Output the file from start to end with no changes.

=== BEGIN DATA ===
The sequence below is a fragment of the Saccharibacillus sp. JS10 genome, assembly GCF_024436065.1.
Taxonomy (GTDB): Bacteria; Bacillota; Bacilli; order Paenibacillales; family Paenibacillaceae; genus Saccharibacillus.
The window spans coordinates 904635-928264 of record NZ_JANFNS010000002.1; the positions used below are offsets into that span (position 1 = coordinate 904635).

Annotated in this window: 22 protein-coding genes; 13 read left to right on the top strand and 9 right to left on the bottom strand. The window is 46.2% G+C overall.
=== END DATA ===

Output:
The sequence below is a fragment of the Saccharibacillus sp. JS10 genome, assembly GCF_024436065.1.
Taxonomy (GTDB): Bacteria; Bacillota; Bacilli; order Paenibacillales; family Paenibacillaceae; genus Saccharibacillus.
The window spans coordinates 904635-928264 of record NZ_JANFNS010000002.1; the positions used below are offsets into that span (position 1 = coordinate 904635).

Annotated in this window: 22 protein-coding genes; 13 read left to right on the top strand and 9 right to left on the bottom strand. The window is 46.2% G+C overall.